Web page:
Well, back from my break and ready to go again.
Several years ago I was involved in the introduction of project management approaches across an organisation.
The idea made a lot of apparent sense. Much of the work of the organisation, a significant professional body, was in fact project based. Application of structured project management approaches should improve efficiency at project level, while also making the organisation's work more transparent and accountable.
The move failed. There were significant short term gains, but application collapsed because the transparency and accountability created came to be seen as a threat to the authority and autonomy of the organisation's governing bodies.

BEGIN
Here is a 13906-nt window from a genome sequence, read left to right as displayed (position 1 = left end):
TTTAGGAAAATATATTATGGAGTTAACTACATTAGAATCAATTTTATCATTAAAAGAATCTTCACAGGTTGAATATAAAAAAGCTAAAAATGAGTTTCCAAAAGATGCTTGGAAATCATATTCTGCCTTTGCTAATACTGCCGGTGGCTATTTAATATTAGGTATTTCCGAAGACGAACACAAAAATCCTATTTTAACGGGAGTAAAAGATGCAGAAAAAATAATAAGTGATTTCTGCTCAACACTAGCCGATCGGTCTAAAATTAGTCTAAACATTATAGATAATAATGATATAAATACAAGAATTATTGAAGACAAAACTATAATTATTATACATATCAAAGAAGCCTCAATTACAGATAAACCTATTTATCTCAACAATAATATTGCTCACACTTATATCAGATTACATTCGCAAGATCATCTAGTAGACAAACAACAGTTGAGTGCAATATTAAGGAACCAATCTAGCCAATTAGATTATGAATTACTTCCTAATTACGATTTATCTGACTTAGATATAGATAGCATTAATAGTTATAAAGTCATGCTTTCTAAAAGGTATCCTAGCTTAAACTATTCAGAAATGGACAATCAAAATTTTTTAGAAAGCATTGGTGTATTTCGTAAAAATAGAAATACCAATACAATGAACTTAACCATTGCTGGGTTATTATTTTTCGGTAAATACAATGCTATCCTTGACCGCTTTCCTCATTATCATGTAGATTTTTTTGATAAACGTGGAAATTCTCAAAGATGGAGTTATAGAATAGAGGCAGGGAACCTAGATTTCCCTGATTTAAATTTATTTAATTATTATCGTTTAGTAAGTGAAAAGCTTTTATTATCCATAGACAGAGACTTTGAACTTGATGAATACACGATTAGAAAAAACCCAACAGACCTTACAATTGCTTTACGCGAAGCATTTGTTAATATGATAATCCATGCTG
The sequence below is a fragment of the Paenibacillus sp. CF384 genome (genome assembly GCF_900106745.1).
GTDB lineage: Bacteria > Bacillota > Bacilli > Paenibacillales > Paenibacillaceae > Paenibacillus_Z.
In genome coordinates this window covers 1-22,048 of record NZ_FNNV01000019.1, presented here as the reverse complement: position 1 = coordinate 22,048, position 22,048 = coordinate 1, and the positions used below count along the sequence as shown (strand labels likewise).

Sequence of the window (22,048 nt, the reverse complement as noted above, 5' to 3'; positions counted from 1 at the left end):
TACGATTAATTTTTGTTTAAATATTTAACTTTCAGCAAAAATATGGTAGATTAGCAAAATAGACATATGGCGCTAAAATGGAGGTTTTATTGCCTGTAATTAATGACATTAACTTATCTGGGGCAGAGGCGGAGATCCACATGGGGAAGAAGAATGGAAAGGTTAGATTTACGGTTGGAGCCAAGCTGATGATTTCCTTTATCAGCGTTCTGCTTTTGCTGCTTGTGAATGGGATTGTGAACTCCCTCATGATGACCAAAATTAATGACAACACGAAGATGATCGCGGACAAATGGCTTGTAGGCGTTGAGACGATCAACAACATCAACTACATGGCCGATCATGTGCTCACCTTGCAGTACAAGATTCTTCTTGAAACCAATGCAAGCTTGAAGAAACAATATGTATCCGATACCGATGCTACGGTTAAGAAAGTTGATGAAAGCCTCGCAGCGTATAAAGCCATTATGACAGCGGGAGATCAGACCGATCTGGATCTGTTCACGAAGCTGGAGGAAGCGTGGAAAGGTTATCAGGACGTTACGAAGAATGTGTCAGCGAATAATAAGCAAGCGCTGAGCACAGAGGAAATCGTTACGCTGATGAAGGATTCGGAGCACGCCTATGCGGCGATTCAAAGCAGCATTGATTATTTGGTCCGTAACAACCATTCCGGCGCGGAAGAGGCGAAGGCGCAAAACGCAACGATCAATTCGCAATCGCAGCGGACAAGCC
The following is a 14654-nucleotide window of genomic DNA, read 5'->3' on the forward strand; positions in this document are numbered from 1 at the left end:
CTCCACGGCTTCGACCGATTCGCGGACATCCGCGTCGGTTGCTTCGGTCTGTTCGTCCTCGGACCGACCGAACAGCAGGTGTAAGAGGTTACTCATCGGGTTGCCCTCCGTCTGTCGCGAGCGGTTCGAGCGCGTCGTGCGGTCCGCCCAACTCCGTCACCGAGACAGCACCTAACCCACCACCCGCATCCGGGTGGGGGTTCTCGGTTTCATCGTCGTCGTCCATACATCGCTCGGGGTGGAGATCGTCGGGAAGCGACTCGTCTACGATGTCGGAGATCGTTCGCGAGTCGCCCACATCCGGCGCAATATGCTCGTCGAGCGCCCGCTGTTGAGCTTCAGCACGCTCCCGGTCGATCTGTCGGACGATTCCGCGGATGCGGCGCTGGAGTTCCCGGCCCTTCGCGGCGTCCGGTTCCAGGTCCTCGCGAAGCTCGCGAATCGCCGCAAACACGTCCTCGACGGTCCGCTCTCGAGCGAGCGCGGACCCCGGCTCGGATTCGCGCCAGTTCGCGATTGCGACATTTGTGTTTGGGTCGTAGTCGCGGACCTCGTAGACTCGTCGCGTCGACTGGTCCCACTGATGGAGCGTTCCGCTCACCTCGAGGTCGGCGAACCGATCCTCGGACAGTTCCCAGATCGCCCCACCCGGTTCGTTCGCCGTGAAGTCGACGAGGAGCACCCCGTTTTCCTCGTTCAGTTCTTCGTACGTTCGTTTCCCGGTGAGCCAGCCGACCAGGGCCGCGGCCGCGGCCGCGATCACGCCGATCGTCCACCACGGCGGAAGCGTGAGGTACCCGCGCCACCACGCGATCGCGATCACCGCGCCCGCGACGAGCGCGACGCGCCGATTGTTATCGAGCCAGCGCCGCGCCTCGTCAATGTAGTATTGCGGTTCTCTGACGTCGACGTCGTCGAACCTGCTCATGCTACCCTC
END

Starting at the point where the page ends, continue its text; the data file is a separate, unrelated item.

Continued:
Part of the problem here lay in the fact that many "decisions" were not in fact decisions at all. Some reflected political and professional interplay within the profession and were really markers of that interplay. Others fell in the "it seemed a good idea at the time" class.
The governing bodies were quite comfortable with all this because the process accommodated all the personal, political and professional differences to be found in any profession. The introduction of project management approaches failed because the transparency it created interfered with the internal political processes.